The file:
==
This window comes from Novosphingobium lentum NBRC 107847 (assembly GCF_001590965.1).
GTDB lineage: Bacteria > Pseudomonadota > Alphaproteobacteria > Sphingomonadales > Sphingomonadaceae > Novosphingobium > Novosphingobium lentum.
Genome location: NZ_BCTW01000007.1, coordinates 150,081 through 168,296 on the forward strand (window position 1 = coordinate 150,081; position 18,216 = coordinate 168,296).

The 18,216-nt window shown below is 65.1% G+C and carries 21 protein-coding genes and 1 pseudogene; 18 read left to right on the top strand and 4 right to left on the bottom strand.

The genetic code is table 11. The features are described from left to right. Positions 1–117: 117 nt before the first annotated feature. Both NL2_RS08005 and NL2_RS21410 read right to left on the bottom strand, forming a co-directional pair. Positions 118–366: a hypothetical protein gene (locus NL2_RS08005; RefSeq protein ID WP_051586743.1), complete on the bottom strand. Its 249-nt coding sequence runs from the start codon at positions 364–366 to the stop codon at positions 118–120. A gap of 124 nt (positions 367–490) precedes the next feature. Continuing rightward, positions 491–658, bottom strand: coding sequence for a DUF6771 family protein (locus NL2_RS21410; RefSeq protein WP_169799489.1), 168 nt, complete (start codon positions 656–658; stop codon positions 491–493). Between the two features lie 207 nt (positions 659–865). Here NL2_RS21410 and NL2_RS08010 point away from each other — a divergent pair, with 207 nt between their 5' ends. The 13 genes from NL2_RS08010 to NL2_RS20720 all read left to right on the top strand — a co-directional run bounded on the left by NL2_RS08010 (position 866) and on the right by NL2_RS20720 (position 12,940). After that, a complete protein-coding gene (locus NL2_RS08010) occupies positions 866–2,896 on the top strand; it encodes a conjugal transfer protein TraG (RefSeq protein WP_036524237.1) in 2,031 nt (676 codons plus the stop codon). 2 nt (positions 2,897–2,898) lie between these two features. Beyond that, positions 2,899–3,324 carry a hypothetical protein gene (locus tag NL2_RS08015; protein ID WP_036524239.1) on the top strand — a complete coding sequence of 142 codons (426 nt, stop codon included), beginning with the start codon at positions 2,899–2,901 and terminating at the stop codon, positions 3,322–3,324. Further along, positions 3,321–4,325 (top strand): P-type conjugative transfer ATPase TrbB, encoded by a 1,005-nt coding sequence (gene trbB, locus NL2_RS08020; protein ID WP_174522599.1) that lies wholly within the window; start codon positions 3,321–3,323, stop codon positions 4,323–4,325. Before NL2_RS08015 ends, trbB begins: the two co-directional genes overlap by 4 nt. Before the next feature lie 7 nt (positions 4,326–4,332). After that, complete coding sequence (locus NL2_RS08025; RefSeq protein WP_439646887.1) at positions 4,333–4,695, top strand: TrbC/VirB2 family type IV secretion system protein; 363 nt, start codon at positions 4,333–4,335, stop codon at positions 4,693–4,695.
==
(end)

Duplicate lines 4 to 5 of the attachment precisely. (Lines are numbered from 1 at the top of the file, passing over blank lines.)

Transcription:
The 18,216-nt window shown below is 65.1% G+C and carries 21 protein-coding genes and 1 pseudogene; 18 read left to right on the top strand and 4 right to left on the bottom strand.

The genetic code is table 11. The features are described from left to right. Positions 1–117: 117 nt before the first annotated feature. Both NL2_RS08005 and NL2_RS21410 read right to left on the bottom strand, forming a co-directional pair. Positions 118–366: a hypothetical protein gene (locus NL2_RS08005; RefSeq protein ID WP_051586743.1), complete on the bottom strand. Its 249-nt coding sequence runs from the start codon at positions 364–366 to the stop codon at positions 118–120. A gap of 124 nt (positions 367–490) precedes the next feature. Continuing rightward, positions 491–658, bottom strand: coding sequence for a DUF6771 family protein (locus NL2_RS21410; RefSeq protein WP_169799489.1), 168 nt, complete (start codon positions 656–658; stop codon positions 491–493). Between the two features lie 207 nt (positions 659–865). Here NL2_RS21410 and NL2_RS08010 point away from each other — a divergent pair, with 207 nt between their 5' ends. The 13 genes from NL2_RS08010 to NL2_RS20720 all read left to right on the top strand — a co-directional run bounded on the left by NL2_RS08010 (position 866) and on the right by NL2_RS20720 (position 12,940). After that, a complete protein-coding gene (locus NL2_RS08010) occupies positions 866–2,896 on the top strand; it encodes a conjugal transfer protein TraG (RefSeq protein WP_036524237.1) in 2,031 nt (676 codons plus the stop codon). 2 nt (positions 2,897–2,898) lie between these two features. Beyond that, positions 2,899–3,324 carry a hypothetical protein gene (locus tag NL2_RS08015; protein ID WP_036524239.1) on the top strand — a complete coding sequence of 142 codons (426 nt, stop codon included), beginning with the start codon at positions 2,899–2,901 and terminating at the stop codon, positions 3,322–3,324. Further along, positions 3,321–4,325 (top strand): P-type conjugative transfer ATPase TrbB, encoded by a 1,005-nt coding sequence (gene trbB, locus NL2_RS08020; protein ID WP_174522599.1) that lies wholly within the window; start codon positions 3,321–3,323, stop codon positions 4,323–4,325. Before NL2_RS08015 ends, trbB begins: the two co-directional genes overlap by 4 nt. Before the next feature lie 7 nt (positions 4,326–4,332). After that, complete coding sequence (locus NL2_RS08025; RefSeq protein WP_439646887.1) at positions 4,333–4,695, top strand: TrbC/VirB2 family type IV secretion system protein; 363 nt, start codon at positions 4,333–4,335, stop codon at positions 4,693–4,695.